What do the 2014 European and local election results mean for the opinion polls and next year’s general election?

As in 2009, last month’s European and local elections were held just a year before a general election. But this does not necessarily mean the results provide a guide to what will happen in May 2015. In this post, Stephen Fisher digests the election results and polling, and discusses likely implications for Westminster. He predicts that the Conservatives will lead the popular vote next year and have a 60% chance of emerging the largest party.


Jean Lambert kept her seat as the Green Party MEP for London on 22 May. Credit: helen.2006, (CC BY-NC-SA 2.0)

Labour emerged narrowly ahead of the Conservatives in both the local and European Parliament elections. I discussed the implications of the local election results in a previous post. The results of the Euros only came through last night.  This post considers the lessons learnt from both elections for the general election, including the likely accuracy of the opinion polls.

The shares of the vote in Table 1 below are all comparable in the sense that they all regard voting across Britain as a whole. There are some methodological issues that explain differences (e.g. locals figures are projections from parts of England to the rest of GB; polls are polls and not votes) but the main differences are due to the kind of election.

People vote differently in locals, European and general elections. Not only is it wrong to suggest that either the local or Euro election vote share is a forecast (or even nowcast) of the general election, it was not even possible to tell what the European election result was going to be from the (earlier-released) local elections on the same day.


The differences between locals, Euros and general election voting follow a familiar pattern. For most countries, smaller parties do better and governing parties suffer in European Parliament and local elections relative to national general elections. These long-established phenomena are also visible in mid-term general election polls, but much more dramatically in the local and Euro elections.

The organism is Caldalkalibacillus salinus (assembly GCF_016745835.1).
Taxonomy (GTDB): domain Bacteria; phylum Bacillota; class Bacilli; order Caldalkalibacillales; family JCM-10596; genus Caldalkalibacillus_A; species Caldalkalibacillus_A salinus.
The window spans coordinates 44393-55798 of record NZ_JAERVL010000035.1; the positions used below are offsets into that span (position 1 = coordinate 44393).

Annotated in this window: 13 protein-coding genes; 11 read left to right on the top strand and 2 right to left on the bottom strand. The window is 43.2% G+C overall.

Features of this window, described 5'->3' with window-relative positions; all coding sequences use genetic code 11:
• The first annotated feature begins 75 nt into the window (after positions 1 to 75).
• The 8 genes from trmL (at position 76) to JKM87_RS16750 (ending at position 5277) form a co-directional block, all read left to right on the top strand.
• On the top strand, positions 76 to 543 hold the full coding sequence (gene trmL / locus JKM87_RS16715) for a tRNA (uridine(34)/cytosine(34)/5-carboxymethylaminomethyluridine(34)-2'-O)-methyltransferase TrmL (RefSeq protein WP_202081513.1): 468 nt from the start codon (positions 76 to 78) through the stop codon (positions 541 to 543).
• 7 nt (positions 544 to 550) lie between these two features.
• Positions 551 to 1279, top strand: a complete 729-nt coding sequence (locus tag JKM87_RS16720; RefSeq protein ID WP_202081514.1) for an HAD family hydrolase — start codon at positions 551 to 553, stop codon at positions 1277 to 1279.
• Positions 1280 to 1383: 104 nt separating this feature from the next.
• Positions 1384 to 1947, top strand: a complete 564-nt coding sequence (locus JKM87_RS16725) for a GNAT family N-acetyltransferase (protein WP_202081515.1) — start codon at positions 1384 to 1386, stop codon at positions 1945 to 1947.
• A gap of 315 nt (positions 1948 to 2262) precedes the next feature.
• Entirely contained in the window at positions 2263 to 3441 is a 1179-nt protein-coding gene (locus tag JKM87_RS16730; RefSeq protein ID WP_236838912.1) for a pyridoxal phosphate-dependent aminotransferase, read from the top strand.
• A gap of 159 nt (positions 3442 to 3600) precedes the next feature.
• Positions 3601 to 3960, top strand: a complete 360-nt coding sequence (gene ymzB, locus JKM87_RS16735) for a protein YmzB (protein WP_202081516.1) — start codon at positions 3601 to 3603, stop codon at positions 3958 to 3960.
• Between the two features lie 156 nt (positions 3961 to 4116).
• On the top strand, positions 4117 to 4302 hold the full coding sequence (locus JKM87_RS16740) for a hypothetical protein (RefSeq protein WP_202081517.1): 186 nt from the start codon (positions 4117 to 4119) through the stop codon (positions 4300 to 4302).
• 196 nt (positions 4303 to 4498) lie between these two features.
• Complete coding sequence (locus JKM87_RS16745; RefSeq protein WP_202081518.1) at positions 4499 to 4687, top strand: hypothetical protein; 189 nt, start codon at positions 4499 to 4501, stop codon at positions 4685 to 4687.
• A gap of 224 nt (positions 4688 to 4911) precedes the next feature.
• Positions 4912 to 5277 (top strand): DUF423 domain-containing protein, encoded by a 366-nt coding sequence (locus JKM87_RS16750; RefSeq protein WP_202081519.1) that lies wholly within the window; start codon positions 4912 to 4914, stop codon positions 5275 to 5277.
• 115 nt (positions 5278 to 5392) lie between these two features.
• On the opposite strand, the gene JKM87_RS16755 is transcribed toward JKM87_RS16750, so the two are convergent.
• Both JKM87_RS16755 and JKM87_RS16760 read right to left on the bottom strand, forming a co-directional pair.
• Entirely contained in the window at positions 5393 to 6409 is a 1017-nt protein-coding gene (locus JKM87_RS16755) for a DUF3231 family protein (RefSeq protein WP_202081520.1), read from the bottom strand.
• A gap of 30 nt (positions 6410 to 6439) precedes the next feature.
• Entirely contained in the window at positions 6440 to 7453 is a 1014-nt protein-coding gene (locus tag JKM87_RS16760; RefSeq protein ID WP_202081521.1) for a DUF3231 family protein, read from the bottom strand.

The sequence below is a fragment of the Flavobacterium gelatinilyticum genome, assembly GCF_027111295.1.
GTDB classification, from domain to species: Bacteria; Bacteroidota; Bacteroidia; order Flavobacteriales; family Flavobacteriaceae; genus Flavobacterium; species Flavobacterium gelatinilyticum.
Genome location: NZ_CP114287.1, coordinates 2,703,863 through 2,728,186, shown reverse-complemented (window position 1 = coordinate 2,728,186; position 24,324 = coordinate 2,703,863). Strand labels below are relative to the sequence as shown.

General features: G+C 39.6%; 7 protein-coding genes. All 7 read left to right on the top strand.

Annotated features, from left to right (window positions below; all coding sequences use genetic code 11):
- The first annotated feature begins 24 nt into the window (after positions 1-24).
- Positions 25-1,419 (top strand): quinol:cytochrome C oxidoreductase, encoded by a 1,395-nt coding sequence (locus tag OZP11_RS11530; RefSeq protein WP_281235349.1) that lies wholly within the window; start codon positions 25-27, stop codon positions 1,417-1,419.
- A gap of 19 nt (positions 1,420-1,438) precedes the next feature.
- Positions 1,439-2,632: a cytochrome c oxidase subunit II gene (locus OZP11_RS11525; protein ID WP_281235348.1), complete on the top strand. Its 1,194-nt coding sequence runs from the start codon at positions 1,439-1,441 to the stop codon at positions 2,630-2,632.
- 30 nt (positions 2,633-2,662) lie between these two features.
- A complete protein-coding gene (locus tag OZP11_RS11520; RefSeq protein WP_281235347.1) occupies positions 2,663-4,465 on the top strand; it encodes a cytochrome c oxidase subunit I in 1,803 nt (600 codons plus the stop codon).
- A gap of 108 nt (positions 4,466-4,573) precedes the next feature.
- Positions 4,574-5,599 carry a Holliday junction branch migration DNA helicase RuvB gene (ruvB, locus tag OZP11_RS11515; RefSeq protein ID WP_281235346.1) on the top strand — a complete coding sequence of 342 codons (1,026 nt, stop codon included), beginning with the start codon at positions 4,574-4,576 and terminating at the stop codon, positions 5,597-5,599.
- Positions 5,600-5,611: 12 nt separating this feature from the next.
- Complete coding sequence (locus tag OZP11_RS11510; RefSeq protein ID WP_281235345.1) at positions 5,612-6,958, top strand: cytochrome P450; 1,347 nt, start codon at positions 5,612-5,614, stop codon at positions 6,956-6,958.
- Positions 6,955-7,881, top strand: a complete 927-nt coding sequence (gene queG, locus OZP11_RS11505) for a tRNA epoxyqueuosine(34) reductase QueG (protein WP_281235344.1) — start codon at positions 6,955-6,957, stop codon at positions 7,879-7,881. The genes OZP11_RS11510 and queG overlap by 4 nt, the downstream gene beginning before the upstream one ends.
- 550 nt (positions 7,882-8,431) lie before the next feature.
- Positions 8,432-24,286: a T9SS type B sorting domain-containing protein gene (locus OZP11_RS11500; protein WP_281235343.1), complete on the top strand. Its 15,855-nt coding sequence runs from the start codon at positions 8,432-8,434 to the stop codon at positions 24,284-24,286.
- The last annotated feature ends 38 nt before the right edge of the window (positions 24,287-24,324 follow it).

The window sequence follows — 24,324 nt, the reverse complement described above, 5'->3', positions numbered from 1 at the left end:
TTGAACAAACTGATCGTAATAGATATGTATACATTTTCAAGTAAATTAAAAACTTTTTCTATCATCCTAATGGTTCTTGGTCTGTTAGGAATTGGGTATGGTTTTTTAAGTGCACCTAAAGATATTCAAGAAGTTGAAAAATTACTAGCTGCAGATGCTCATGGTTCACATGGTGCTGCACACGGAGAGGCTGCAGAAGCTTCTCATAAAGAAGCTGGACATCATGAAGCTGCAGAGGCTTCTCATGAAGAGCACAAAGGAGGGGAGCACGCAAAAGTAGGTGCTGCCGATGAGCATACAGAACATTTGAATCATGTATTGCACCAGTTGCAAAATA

In Britain, since at least 1999, more Eurosceptic parties (especially UKIP but also the Conservatives) have tended to do rather better in the European elections than in the local elections on the same day. Conversely, as the most pro-European major party, the Liberal Democrats have typically done much worse in European than general elections or local elections where they do best. This pattern was repeated again, probably more strongly, this year.  It is remarkable that the UKIP share of the Euro vote was a full 10 points higher than the average of the estimates of the local election vote share (PNS and NEV).

Such and other differences between local, European and general election voting behaviour suggest general election vote intention polls are a better guide to the next general election vote share than either local or European election shares. But there are still some lessons from the elections both directly for the general election next year and for our interpretation of the opinion polls.

Protest voting and government recovery?

There is a tendency in Britain for governments to recover from mid-term setbacks. While in some respects 2009 provides a good example and basis for comparison with 2014 (both saw Euro and local elections a year before the general election) it may be an extreme case given the MPs’ expenses crisis broke during the campaign.

Nonetheless, the pattern of change in Table 2 is indicative of a more general one from other election cycles. It shows that a government recovery can be substantial. Gordon Brown managed to claw back a full 7 points in the year before the general election.


Labour’s recovery halved the lead of the Conservatives between 2009 and 2010.  Although the levels of the Conservative and Labour vote shares are rather different in the polls, locals, and especially the Euros, the Conservative leads over Labour are more similar and tell the same story: mid term setback followed by government recovery, albeit not a big enough one to secure re-election.

Polling accuracy

One reason why some commentators look to local and Euro elections provide an insight into the prospects of the parties for the next election is that they are, so the cliché runs, real votes in real elections.

But opinion polls still provide the best guide.  The question then is whether local and Euro elections tell us anything about the likely accuracy of the polls at the general election?

For good reasons, there were no attempts (I know of) by pollsters to forecast a national local election share of the vote. The European elections, however, provide the only opportunity before the general election to assess the ability of the pollsters to forecast the share of the vote in a Britain-wide election.